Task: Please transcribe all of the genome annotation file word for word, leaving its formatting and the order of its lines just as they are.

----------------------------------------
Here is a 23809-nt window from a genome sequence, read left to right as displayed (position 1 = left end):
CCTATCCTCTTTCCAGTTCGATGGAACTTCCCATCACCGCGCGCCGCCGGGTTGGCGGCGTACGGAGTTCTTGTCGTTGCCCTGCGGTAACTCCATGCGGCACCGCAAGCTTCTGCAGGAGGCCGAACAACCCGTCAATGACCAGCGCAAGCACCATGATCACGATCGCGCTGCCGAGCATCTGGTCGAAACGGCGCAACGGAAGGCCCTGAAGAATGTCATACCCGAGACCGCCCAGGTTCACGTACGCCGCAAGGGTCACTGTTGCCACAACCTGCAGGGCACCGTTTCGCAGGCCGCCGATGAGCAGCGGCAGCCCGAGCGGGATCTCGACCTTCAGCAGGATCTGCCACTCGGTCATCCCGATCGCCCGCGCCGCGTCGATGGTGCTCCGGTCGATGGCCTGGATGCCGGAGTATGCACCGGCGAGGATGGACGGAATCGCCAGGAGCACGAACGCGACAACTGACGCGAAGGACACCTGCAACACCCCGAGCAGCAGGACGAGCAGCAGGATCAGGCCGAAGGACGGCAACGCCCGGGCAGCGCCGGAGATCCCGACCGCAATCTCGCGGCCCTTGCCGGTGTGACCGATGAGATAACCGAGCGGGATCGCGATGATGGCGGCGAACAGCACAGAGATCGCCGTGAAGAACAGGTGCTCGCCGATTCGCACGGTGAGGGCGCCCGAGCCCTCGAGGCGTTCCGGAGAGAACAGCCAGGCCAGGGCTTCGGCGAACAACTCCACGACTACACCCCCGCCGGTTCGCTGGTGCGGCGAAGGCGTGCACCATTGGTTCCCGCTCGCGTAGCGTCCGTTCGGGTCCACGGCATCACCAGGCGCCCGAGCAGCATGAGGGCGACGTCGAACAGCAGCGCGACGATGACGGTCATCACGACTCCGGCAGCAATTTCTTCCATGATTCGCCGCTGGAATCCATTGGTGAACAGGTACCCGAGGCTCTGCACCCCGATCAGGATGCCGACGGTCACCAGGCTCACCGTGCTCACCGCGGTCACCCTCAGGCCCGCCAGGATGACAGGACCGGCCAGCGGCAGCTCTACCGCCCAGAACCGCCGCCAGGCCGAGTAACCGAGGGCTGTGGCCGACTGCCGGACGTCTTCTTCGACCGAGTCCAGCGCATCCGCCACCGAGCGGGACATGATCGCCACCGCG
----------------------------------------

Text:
Here is a 23809-nt window from a genome sequence, read left to right as displayed (position 1 = left end):
CCTATCCTCTTTCCAGTTCGATGGAACTTCCCATCACCGCGCGCCGCCGGGTTGGCGGCGTACGGAGTTCTTGTCGTTGCCCTGCGGTAACTCCATGCGGCACCGCAAGCTTCTGCAGGAGGCCGAACAACCCGTCAATGACCAGCGCAAGCACCATGATCACGATCGCGCTGCCGAGCATCTGGTCGAAACGGCGCAACGGAAGGCCCTGAAGAATGTCATACCCGAGACCGCCCAGGTTCACGTACGCCGCAAGGGTCACTGTTGCCACAACCTGCAGGGCACCGTTTCGCAGGCCGCCGATGAGCAGCGGCAGCCCGAGCGGGATCTCGACCTTCAGCAGGATCTGCCACTCGGTCATCCCGATCGCCCGCGCCGCGTCGATGGTGCTCCGGTCGATGGCCTGGATGCCGGAGTATGCACCGGCGAGGATGGACGGAATCGCCAGGAGCACGAACGCGACAACTGACGCGAAGGACACCTGCAACACCCCGAGCAGCAGGACGAGCAGCAGGATCAGGCCGAAGGACGGCAACGCCCGGGCAGCGCCGGAGATCCCGACCGCAATCTCGCGGCCCTTGCCGGTGTGACCGATGAGATAACCGAGCGGGATCGCGATGATGGCGGCGAACAGCACAGAGATCGCCGTGAAGAACAGGTGCTCGCCGATTCGCACGGTGAGGGCGCCCGAGCCCTCGAGGCGTTCCGGAGAGAACAGCCAGGCCAGGGCTTCGGCGAACAACTCCACGACTACACCCCCGCCGGTTCGCTGGTGCGGCGAAGGCGTGCACCATTGGTTCCCGCTCGCGTAGCGTCCGTTCGGGTCCACGGCATCACCAGGCGCCCGAGCAGCATGAGGGCGACGTCGAACAGCAGCGCGACGATGACGGTCATCACGACTCCGGCAGCAATTTCTTCCATGATTCGCCGCTGGAATCCATTGGTGAACAGGTACCCGAGGCTCTGCACCCCGATCAGGATGCCGACGGTCACCAGGCTCACCGTGCTCACCGCGGTCACCCTCAGGCCCGCCAGGATGACAGGACCGGCCAGCGGCAGCTCTACCGCCCAGAACCGCCGCCAGGCCGAGTAACCGAGGGCTGTGGCCGACTGCCGGACGTCTTCTTCGACCGAGTCCAGCGCATCCGCCACCGAGCGGGACATGATCGCCACCGCG